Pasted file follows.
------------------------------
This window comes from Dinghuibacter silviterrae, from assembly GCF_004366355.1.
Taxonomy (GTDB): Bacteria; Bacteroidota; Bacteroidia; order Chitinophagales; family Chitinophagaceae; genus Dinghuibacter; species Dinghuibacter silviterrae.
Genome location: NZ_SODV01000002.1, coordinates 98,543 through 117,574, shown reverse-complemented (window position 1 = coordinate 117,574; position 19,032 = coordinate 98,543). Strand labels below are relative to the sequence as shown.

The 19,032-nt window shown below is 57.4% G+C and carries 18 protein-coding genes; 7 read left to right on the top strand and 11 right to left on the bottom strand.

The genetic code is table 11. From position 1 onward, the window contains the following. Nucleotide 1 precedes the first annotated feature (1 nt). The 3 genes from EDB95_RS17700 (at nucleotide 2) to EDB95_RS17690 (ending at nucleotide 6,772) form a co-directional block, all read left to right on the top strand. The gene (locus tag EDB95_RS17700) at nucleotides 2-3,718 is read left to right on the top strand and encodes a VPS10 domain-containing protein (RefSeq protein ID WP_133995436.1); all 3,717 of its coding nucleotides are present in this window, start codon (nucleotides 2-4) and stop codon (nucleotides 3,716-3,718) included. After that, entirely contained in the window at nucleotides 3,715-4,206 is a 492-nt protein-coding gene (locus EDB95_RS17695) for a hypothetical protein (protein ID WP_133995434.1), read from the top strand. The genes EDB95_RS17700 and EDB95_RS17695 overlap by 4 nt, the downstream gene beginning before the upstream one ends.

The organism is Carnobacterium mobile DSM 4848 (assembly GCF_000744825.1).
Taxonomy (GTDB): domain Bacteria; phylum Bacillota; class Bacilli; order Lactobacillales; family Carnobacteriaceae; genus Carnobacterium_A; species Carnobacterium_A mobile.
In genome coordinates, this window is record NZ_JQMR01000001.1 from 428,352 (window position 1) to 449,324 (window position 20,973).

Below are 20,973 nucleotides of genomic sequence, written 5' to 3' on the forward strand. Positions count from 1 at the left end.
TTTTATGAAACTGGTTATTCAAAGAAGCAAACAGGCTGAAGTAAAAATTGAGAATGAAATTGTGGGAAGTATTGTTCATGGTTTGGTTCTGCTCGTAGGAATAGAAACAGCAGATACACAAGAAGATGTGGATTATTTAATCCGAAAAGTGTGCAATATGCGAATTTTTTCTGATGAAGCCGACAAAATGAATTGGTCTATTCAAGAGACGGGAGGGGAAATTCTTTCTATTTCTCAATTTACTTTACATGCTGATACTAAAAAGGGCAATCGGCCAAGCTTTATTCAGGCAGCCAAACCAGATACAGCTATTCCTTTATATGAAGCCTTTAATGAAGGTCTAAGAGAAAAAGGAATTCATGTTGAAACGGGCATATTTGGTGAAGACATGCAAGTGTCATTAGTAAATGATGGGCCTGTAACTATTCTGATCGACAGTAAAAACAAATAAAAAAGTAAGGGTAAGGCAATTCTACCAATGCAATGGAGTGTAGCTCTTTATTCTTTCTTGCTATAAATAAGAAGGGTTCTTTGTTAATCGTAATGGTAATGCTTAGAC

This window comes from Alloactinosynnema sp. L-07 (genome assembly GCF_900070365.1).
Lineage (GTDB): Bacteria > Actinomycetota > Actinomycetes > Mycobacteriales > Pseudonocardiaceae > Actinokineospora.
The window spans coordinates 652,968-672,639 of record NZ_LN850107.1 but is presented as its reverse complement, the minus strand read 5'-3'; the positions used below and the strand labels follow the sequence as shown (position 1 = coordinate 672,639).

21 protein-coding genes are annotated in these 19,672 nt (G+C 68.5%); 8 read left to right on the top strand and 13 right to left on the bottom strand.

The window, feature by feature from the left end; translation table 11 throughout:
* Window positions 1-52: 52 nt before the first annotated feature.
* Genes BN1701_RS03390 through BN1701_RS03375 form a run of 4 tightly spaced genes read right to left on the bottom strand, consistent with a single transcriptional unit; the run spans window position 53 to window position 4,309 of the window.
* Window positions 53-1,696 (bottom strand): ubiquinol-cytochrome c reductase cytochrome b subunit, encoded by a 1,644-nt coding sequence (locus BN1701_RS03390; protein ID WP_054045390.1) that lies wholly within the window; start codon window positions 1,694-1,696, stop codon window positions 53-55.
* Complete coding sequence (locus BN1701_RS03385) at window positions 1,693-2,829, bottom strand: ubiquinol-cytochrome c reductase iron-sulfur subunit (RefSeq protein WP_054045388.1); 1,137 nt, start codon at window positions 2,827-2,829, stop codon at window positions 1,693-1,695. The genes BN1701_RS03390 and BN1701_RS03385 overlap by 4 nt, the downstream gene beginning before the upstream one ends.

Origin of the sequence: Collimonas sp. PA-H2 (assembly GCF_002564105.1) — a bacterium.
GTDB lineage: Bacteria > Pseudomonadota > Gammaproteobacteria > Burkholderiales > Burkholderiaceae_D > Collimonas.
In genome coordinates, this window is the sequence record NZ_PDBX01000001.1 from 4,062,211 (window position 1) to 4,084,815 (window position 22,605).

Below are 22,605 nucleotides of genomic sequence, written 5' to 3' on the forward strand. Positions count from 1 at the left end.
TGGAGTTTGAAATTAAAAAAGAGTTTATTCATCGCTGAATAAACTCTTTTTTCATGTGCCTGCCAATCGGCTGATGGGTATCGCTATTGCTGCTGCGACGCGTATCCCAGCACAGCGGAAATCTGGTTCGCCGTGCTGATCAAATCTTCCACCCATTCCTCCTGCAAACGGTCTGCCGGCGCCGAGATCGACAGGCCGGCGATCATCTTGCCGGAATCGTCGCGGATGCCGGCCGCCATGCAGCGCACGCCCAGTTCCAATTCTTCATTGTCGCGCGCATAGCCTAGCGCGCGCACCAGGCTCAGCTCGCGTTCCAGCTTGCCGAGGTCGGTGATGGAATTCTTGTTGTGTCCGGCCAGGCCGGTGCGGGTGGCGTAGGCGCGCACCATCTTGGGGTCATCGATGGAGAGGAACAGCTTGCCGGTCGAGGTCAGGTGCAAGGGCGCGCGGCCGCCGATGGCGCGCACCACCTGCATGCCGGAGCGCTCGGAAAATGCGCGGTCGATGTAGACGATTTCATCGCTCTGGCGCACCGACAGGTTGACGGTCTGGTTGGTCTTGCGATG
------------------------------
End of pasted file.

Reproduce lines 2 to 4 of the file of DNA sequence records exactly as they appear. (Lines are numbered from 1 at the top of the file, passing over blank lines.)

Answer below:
Taxonomy (GTDB): Bacteria; Bacteroidota; Bacteroidia; order Chitinophagales; family Chitinophagaceae; genus Dinghuibacter; species Dinghuibacter silviterrae.
Genome location: NZ_SODV01000002.1, coordinates 98,543 through 117,574, shown reverse-complemented (window position 1 = coordinate 117,574; position 19,032 = coordinate 98,543). Strand labels below are relative to the sequence as shown.

The 19,032-nt window shown below is 57.4% G+C and carries 18 protein-coding genes; 7 read left to right on the top strand and 11 right to left on the bottom strand.